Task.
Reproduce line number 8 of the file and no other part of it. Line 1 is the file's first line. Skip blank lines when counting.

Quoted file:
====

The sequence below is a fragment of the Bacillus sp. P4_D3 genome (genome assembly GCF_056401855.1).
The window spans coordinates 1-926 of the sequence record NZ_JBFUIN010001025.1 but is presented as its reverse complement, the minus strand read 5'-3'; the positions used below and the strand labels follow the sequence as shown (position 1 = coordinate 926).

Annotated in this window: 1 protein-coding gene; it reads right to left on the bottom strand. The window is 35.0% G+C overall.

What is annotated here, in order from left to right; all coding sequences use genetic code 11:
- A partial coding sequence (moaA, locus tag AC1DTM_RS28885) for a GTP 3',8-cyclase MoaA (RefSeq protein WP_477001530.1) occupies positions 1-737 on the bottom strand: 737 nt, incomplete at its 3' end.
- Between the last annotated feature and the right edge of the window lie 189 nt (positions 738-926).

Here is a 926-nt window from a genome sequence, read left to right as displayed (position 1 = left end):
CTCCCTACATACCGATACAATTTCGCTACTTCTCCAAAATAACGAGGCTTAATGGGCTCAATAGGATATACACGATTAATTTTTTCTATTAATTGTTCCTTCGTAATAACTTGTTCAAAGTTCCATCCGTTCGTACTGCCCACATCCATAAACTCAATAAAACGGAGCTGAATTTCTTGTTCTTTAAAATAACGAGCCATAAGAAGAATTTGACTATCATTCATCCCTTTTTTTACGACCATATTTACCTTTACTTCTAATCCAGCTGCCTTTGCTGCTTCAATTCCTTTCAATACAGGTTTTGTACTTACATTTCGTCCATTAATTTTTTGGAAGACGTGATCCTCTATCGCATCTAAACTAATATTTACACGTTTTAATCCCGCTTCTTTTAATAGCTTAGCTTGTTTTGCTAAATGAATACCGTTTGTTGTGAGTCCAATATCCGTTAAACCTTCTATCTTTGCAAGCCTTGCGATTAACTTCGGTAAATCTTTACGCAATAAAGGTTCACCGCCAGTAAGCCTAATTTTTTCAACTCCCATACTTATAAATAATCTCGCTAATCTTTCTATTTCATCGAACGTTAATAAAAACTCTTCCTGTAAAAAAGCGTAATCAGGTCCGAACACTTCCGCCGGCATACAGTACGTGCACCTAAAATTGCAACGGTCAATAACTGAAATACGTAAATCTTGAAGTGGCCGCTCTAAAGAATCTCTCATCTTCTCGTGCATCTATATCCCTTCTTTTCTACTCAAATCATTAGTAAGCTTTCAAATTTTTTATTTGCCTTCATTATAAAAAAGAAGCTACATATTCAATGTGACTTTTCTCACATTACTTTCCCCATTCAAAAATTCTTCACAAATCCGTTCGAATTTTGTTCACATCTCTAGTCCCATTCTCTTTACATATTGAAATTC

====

CTCCCTACATACCGATACAATTTCGCTACTTCTCCAAAATAACGAGGCTTAATGGGCTCAATAGGATATACACGATTAATTTTTTCTATTAATTGTTCCTTCGTAATAACTTGTTCAAAGTTCCATCCGTTCGTACTGCCCACATCCATAAACTCAATAAAACGGAGCTGAATTTCTTGTTCTTTAAAATAACGAGCCATAAGAAGAATTTGACTATCATTCATCCCTTTTTTTACGACCATATTTACCTTTACTTCTAATCCAGCTGCCTTTGCTGCTTCAATTCCTTTCAATACAGGTTTTGTACTTACATTTCGTCCATTAATTTTTTGGAAGACGTGATCCTCTATCGCATCTAAACTAATATTTACACGTTTTAATCCCGCTTCTTTTAATAGCTTAGCTTGTTTTGCTAAATGAATACCGTTTGTTGTGAGTCCAATATCCGTTAAACCTTCTATCTTTGCAAGCCTTGCGATTAACTTCGGTAAATCTTTACGCAATAAAGGTTCACCGCCAGTAAGCCTAATTTTTTCAACTCCCATACTTATAAATAATCTCGCTAATCTTTCTATTTCATCGAACGTTAATAAAAACTCTTCCTGTAAAAAAGCGTAATCAGGTCCGAACACTTCCGCCGGCATACAGTACGTGCACCTAAAATTGCAACGGTCAATAACTGAAATACGTAAATCTTGAAGTGGCCGCTCTAAAGAATCTCTCATCTTCTCGTGCATCTATATCCCTTCTTTTCTACTCAAATCATTAGTAAGCTTTCAAATTTTTTATTTGCCTTCATTATAAAAAAGAAGCTACATATTCAATGTGACTTTTCTCACATTACTTTCCCCATTCAAAAATTCTTCACAAATCCGTTCGAATTTTGTTCACATCTCTAGTCCCATTCTCTTTACATATTGAAATTC